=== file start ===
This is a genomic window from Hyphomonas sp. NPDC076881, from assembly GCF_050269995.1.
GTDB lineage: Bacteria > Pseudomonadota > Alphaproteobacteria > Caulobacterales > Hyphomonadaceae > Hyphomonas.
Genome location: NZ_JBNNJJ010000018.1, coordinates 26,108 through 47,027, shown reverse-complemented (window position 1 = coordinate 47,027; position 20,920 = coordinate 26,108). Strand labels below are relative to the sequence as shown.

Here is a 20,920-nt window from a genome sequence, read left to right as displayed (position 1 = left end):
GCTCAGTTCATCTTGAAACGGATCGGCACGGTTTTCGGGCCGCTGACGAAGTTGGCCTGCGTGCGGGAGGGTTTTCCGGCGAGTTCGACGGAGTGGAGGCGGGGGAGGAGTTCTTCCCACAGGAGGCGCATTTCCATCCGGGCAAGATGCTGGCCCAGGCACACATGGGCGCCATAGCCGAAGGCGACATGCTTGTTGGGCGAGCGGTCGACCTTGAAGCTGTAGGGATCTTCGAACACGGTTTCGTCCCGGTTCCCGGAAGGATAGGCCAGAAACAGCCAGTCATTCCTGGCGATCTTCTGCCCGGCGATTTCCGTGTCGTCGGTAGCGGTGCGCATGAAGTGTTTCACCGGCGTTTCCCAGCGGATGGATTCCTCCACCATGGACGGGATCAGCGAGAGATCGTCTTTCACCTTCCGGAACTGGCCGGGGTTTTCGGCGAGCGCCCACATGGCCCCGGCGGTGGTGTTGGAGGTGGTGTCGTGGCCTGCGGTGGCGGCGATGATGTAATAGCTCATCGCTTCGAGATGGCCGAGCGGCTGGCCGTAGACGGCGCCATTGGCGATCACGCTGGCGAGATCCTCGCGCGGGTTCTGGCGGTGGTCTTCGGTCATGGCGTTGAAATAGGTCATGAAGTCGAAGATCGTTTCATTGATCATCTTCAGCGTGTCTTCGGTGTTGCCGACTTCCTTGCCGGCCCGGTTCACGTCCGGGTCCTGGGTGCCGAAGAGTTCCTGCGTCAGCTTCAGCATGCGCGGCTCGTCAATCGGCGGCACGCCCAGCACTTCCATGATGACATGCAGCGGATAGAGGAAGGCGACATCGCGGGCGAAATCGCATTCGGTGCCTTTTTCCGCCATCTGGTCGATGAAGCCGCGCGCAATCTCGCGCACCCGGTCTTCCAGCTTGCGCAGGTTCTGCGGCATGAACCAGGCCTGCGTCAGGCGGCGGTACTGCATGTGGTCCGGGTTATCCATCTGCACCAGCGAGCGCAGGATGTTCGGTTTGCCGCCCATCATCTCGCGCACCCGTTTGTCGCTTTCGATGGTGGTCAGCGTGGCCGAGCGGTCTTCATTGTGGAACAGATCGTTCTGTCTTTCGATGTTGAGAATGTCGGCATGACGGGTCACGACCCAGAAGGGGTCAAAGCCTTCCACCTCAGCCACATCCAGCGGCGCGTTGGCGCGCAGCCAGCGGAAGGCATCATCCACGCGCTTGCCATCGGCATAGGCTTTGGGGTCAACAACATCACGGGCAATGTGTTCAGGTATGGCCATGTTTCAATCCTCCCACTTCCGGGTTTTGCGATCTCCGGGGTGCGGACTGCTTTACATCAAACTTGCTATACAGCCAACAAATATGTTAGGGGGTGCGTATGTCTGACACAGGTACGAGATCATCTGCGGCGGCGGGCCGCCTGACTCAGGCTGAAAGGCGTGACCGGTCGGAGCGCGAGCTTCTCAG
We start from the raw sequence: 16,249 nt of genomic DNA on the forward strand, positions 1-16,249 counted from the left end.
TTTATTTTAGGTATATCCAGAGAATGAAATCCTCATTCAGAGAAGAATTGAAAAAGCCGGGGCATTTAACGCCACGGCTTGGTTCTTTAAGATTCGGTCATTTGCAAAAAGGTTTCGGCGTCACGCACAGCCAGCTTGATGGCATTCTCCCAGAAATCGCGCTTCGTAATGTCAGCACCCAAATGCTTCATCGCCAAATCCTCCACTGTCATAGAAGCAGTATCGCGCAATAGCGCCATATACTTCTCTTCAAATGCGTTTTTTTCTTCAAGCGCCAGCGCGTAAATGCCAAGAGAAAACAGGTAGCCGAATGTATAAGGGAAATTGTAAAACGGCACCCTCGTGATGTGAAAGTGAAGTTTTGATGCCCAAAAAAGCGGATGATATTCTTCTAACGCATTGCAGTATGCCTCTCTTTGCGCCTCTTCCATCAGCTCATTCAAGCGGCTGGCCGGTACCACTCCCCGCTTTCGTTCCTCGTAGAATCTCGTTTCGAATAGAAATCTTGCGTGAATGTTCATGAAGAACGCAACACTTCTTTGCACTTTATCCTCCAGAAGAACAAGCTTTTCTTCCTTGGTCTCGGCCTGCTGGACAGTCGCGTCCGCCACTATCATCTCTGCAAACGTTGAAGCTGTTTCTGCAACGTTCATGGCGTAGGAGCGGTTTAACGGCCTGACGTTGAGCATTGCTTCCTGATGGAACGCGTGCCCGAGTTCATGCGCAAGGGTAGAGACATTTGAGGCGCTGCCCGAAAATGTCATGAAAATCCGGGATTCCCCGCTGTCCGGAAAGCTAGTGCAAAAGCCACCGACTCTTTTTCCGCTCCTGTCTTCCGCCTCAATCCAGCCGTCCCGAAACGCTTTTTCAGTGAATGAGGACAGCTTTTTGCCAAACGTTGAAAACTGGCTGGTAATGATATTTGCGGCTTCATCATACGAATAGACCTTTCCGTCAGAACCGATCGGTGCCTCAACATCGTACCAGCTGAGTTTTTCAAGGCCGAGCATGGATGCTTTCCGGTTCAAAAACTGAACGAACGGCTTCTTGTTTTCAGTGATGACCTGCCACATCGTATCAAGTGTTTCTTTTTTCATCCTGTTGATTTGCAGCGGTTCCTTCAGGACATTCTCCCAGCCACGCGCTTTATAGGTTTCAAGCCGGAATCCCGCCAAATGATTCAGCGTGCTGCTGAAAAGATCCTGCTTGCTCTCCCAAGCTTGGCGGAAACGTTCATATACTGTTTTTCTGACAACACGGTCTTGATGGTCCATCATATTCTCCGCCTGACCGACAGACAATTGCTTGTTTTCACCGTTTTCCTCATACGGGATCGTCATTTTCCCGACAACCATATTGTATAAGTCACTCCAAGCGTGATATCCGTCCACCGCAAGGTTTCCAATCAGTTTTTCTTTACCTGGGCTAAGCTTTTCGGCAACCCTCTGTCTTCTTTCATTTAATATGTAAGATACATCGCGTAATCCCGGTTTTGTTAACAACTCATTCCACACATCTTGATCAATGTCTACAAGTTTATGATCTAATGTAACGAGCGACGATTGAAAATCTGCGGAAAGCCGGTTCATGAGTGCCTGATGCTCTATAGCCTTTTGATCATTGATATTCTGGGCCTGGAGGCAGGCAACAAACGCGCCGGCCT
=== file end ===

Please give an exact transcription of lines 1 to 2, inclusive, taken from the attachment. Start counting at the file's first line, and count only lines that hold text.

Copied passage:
This is a genomic window from Hyphomonas sp. NPDC076881, from assembly GCF_050269995.1.
GTDB lineage: Bacteria > Pseudomonadota > Alphaproteobacteria > Caulobacterales > Hyphomonadaceae > Hyphomonas.